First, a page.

Jumpstart Your Health Club’s Digital Marketing Biometrics

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Member biometrics let your health club give targeted advice to improve individual results. Marketing biometrics help you understand your prospects’ behavior so you can grow your membership and revenues faster.

Here’s how to develop your own dashboard of digital marketing biometrics, built around eight key questions:

Who’s looking for you?

Start with Google Analytics, and expand the Audience menu in the Reporting section on the left. Click on Overview to see your site visitor Demographics.

Notice that in Demographics, you can quickly learn your visitors’ preferred language, their city location, and the screen resolution, which tells you their preferred device, like laptop or tablet or smartphone.

Aha! 87% of your site visits are from English speakers — but another 8% come from Spanish speakers.

Are you providing Spanish-language ads on Facebook and in Adwords? Do you have printed materials in Spanish? You probably should, if nearly 10% of your prospects prefer Spanish!

Continuing to scan, you notice that the Screen Resolution for about 70% of your visitors reveals that they’re using smartphones.

That’s huge. Is your site thoroughly optimized for mobile? Have you analyzed which actions are most common so they’re super-easy to do on a smartphone?

Now, click on City. Turns out that 30% of your traffic is from a handful of boroughs in New York.  Use this marketing biometric to strategically target your Adwords, Facebook and Every Door Direct Mail or other print advertising. Don’t buy clicks or pay postage for a huge geography when most of your members come from a much smaller trade area.

Finally, take a look at Audience/Demographics/Overview. Here you’ll see the age and gender of your site visitors. Turns out that your average visitor is around 40-55 years old. Just one problem — most of your marketing targets folks in their 20s and early 30s, with programs like Bridesmaid Bootcamp and Get Bikini Ready. The biometric reveals a strategic disconnect — your website, your programs and your actual site visitors aren’t aligned. Our prediction: this is probably why your revenues aren’t going up and members aren’t sticking around.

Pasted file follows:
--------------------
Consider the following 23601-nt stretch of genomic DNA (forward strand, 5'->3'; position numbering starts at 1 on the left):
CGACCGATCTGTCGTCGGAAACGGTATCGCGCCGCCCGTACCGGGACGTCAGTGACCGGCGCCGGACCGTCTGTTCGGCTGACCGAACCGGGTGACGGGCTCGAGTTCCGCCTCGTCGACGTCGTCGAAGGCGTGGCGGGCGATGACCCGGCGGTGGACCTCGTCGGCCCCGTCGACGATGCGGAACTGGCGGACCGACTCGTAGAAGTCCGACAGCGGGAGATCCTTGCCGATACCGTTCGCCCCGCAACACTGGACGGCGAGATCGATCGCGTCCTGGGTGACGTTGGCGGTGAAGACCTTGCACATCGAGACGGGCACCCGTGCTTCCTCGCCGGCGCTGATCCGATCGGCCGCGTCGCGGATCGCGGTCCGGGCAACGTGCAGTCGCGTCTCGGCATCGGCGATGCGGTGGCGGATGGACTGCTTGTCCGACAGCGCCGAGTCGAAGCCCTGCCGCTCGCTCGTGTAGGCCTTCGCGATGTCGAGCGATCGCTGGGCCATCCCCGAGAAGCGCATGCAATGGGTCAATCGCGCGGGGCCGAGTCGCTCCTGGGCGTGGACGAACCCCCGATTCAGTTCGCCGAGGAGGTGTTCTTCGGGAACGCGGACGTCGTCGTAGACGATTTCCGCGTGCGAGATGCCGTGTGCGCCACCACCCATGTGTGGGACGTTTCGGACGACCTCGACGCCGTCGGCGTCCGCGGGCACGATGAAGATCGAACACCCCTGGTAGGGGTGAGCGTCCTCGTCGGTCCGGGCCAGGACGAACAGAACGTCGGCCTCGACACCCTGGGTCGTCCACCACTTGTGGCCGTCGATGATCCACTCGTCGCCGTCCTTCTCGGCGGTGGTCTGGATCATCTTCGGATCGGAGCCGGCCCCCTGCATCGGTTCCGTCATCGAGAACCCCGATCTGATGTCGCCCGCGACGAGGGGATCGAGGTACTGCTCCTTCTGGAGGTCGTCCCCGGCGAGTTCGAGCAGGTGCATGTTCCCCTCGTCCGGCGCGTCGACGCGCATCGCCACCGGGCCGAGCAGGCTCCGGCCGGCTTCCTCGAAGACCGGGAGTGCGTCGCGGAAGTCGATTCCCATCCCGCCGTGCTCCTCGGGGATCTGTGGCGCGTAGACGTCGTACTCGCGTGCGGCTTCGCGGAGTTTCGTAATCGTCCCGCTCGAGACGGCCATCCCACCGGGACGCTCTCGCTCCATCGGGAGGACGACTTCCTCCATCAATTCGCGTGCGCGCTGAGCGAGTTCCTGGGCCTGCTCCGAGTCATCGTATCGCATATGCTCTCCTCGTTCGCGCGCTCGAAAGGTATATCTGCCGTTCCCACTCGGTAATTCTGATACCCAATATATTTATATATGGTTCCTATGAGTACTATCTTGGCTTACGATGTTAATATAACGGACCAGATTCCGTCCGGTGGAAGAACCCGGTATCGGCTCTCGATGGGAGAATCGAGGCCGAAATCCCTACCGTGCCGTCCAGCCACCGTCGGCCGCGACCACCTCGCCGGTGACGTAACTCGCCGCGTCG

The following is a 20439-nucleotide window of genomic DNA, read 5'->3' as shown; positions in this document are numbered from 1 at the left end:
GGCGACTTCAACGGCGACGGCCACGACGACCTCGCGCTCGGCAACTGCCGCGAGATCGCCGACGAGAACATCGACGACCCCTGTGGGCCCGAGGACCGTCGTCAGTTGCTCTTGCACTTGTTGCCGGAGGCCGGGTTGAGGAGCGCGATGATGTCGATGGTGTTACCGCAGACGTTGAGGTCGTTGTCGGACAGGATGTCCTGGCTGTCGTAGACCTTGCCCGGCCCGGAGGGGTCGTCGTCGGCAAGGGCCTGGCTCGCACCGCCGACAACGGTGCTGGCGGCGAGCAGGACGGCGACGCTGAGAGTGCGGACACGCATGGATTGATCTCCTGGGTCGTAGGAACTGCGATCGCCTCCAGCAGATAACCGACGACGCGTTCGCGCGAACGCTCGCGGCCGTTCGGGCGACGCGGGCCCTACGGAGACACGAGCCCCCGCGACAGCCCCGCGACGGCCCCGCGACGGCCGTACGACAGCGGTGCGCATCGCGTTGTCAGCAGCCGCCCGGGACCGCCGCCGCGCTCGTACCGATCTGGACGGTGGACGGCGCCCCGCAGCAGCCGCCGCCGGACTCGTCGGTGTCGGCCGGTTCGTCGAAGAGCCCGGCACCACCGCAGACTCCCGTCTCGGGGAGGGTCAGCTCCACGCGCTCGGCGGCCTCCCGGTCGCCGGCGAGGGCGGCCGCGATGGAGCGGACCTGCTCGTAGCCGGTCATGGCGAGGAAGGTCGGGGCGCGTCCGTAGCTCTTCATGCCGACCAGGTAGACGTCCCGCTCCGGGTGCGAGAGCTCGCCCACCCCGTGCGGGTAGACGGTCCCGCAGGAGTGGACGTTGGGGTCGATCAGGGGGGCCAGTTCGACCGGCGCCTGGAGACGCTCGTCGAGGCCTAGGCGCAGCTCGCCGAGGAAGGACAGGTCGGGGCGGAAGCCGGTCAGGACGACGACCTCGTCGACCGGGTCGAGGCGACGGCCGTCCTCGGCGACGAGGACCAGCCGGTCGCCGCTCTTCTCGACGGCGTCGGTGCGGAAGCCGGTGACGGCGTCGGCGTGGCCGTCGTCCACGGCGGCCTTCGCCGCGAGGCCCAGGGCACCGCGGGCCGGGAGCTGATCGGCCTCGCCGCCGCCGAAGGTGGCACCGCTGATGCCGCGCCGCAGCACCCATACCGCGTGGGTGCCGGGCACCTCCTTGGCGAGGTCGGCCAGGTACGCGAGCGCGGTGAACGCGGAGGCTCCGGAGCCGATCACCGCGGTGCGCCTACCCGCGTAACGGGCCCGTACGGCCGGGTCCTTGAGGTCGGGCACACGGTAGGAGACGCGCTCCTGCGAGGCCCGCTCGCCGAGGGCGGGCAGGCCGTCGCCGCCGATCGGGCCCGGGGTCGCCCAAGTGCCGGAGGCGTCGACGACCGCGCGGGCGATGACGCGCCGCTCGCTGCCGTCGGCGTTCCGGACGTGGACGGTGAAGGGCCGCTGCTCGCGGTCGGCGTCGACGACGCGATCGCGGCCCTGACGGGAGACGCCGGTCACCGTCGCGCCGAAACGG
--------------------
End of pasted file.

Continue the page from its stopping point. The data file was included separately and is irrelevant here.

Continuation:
People also find health and wellness businesses through Yelp. Take a look at your Yelp Business Activity. Anyone searching in Yelp is a hot prospect — they’re highly likely to click on your website link or even more promising, your phone number or the map to your business.

For local businesses, we nearly always suggest paying $75/month for the Business Page Upgrade that will prevent competitor ads from appearing on your Yelp page and allow you to create a unique Call To Action that will appear at the top of your business profile. The included slideshow is a nice feature, too.

Now, compare your cost/Yelp activity to your cost per Adwords converted click or conversion. You may be surprised!

How are they finding you?

At the top of the Google Analytics interface, click “Add Segment” to look at traffic from specific types of site visitors.

Paid search analyzes only site visitors who arrived via Google Adwords. Organic search analyzes only site visitors who stumbled across you through a Google search, without clicking on a paid link. Email will analyze only visitors who arrived via something like a Mailchimp email link and Social captures traffic that arrives via a Facebook or Yelp link.